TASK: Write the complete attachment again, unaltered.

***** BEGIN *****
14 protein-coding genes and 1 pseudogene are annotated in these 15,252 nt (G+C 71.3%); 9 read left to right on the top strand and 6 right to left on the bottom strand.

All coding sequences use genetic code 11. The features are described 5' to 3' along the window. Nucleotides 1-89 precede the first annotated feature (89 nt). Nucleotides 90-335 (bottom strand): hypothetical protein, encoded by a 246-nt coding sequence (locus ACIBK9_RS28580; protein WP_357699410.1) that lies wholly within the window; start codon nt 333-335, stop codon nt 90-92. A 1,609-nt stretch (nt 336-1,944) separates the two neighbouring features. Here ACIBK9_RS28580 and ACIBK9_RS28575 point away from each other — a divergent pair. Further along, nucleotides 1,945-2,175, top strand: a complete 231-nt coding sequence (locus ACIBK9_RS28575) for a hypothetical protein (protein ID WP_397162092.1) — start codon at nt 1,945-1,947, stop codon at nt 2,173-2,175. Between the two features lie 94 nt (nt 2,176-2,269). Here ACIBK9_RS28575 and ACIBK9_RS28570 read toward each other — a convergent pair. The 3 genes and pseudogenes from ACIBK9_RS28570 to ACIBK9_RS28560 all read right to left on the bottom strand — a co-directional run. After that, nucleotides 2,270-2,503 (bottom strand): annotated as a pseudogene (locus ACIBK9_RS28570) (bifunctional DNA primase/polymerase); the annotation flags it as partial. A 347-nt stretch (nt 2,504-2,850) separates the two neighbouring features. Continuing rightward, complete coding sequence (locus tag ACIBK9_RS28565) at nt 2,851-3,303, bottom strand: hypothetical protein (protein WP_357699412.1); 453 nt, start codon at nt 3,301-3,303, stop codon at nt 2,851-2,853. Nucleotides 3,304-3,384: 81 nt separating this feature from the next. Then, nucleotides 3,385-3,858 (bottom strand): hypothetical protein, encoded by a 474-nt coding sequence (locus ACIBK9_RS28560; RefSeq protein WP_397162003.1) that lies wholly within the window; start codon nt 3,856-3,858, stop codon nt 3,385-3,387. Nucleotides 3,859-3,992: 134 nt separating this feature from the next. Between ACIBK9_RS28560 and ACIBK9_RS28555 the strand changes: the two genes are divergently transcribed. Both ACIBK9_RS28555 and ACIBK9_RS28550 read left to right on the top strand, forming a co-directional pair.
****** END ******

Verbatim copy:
14 protein-coding genes and 1 pseudogene are annotated in these 15,252 nt (G+C 71.3%); 9 read left to right on the top strand and 6 right to left on the bottom strand.

All coding sequences use genetic code 11. The features are described 5' to 3' along the window. Nucleotides 1-89 precede the first annotated feature (89 nt). Nucleotides 90-335 (bottom strand): hypothetical protein, encoded by a 246-nt coding sequence (locus ACIBK9_RS28580; protein WP_357699410.1) that lies wholly within the window; start codon nt 333-335, stop codon nt 90-92. A 1,609-nt stretch (nt 336-1,944) separates the two neighbouring features. Here ACIBK9_RS28580 and ACIBK9_RS28575 point away from each other — a divergent pair. Further along, nucleotides 1,945-2,175, top strand: a complete 231-nt coding sequence (locus ACIBK9_RS28575) for a hypothetical protein (protein ID WP_397162092.1) — start codon at nt 1,945-1,947, stop codon at nt 2,173-2,175. Between the two features lie 94 nt (nt 2,176-2,269). Here ACIBK9_RS28575 and ACIBK9_RS28570 read toward each other — a convergent pair. The 3 genes and pseudogenes from ACIBK9_RS28570 to ACIBK9_RS28560 all read right to left on the bottom strand — a co-directional run. After that, nucleotides 2,270-2,503 (bottom strand): annotated as a pseudogene (locus ACIBK9_RS28570) (bifunctional DNA primase/polymerase); the annotation flags it as partial. A 347-nt stretch (nt 2,504-2,850) separates the two neighbouring features. Continuing rightward, complete coding sequence (locus tag ACIBK9_RS28565) at nt 2,851-3,303, bottom strand: hypothetical protein (protein WP_357699412.1); 453 nt, start codon at nt 3,301-3,303, stop codon at nt 2,851-2,853. Nucleotides 3,304-3,384: 81 nt separating this feature from the next. Then, nucleotides 3,385-3,858 (bottom strand): hypothetical protein, encoded by a 474-nt coding sequence (locus ACIBK9_RS28560; RefSeq protein WP_397162003.1) that lies wholly within the window; start codon nt 3,856-3,858, stop codon nt 3,385-3,387. Nucleotides 3,859-3,992: 134 nt separating this feature from the next. Between ACIBK9_RS28560 and ACIBK9_RS28555 the strand changes: the two genes are divergently transcribed. Both ACIBK9_RS28555 and ACIBK9_RS28550 read left to right on the top strand, forming a co-directional pair.